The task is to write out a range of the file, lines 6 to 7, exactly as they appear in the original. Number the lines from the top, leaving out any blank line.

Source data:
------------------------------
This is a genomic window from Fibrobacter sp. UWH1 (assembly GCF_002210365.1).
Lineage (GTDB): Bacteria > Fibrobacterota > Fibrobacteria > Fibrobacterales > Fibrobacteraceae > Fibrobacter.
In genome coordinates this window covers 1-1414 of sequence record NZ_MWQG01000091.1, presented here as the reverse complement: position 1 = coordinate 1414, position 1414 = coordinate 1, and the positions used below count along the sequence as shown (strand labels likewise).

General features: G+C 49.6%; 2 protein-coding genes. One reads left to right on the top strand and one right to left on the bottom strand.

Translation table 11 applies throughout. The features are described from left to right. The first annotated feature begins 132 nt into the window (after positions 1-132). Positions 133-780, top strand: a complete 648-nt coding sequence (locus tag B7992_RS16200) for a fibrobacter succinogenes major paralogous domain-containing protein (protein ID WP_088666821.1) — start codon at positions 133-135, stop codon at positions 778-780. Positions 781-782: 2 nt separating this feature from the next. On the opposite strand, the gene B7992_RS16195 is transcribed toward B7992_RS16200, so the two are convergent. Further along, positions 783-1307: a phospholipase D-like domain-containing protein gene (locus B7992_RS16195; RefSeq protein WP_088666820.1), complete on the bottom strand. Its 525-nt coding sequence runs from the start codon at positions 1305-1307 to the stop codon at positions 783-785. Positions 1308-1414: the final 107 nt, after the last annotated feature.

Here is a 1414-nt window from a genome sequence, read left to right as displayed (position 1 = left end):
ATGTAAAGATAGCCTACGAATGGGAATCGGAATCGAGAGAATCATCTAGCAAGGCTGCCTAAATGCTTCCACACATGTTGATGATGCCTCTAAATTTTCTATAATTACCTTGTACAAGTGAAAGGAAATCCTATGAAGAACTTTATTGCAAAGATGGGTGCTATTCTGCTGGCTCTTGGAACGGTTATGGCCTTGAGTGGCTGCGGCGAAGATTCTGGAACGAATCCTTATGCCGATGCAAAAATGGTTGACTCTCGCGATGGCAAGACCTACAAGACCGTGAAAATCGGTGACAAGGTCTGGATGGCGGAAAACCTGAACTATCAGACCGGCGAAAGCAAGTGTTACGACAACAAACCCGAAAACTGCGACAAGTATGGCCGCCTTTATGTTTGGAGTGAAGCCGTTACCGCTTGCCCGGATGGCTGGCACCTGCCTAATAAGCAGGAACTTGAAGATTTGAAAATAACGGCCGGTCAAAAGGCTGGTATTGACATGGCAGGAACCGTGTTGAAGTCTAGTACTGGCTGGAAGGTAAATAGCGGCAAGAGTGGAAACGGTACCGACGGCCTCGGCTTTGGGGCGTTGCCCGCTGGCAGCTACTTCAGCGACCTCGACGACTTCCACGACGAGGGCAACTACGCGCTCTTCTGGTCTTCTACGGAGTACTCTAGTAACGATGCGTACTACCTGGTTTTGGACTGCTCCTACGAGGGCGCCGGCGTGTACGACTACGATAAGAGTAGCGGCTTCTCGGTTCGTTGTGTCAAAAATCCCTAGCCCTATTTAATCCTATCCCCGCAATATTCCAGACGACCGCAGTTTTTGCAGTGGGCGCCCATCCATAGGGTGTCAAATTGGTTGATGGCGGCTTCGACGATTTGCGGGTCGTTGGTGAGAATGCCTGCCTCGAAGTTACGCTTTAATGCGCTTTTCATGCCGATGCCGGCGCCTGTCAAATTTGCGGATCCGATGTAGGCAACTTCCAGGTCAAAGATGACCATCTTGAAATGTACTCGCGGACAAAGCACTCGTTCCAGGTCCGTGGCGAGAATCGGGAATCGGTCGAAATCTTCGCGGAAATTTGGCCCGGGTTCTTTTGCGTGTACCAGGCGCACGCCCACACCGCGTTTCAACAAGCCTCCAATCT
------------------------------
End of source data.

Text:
Here is a 1414-nt window from a genome sequence, read left to right as displayed (position 1 = left end):
ATGTAAAGATAGCCTACGAATGGGAATCGGAATCGAGAGAATCATCTAGCAAGGCTGCCTAAATGCTTCCACACATGTTGATGATGCCTCTAAATTTTCTATAATTACCTTGTACAAGTGAAAGGAAATCCTATGAAGAACTTTATTGCAAAGATGGGTGCTATTCTGCTGGCTCTTGGAACGGTTATGGCCTTGAGTGGCTGCGGCGAAGATTCTGGAACGAATCCTTATGCCGATGCAAAAATGGTTGACTCTCGCGATGGCAAGACCTACAAGACCGTGAAAATCGGTGACAAGGTCTGGATGGCGGAAAACCTGAACTATCAGACCGGCGAAAGCAAGTGTTACGACAACAAACCCGAAAACTGCGACAAGTATGGCCGCCTTTATGTTTGGAGTGAAGCCGTTACCGCTTGCCCGGATGGCTGGCACCTGCCTAATAAGCAGGAACTTGAAGATTTGAAAATAACGGCCGGTCAAAAGGCTGGTATTGACATGGCAGGAACCGTGTTGAAGTCTAGTACTGGCTGGAAGGTAAATAGCGGCAAGAGTGGAAACGGTACCGACGGCCTCGGCTTTGGGGCGTTGCCCGCTGGCAGCTACTTCAGCGACCTCGACGACTTCCACGACGAGGGCAACTACGCGCTCTTCTGGTCTTCTACGGAGTACTCTAGTAACGATGCGTACTACCTGGTTTTGGACTGCTCCTACGAGGGCGCCGGCGTGTACGACTACGATAAGAGTAGCGGCTTCTCGGTTCGTTGTGTCAAAAATCCCTAGCCCTATTTAATCCTATCCCCGCAATATTCCAGACGACCGCAGTTTTTGCAGTGGGCGCCCATCCATAGGGTGTCAAATTGGTTGATGGCGGCTTCGACGATTTGCGGGTCGTTGGTGAGAATGCCTGCCTCGAAGTTACGCTTTAATGCGCTTTTCATGCCGATGCCGGCGCCTGTCAAATTTGCGGATCCGATGTAGGCAACTTCCAGGTCAAAGATGACCATCTTGAAATGTACTCGCGGACAAAGCACTCGTTCCAGGTCCGTGGCGAGAATCGGGAATCGGTCGAAATCTTCGCGGAAATTTGGCCCGGGTTCTTTTGCGTGTACCAGGCGCACGCCCACACCGCGTTTCAACAAGCCTCCAATCT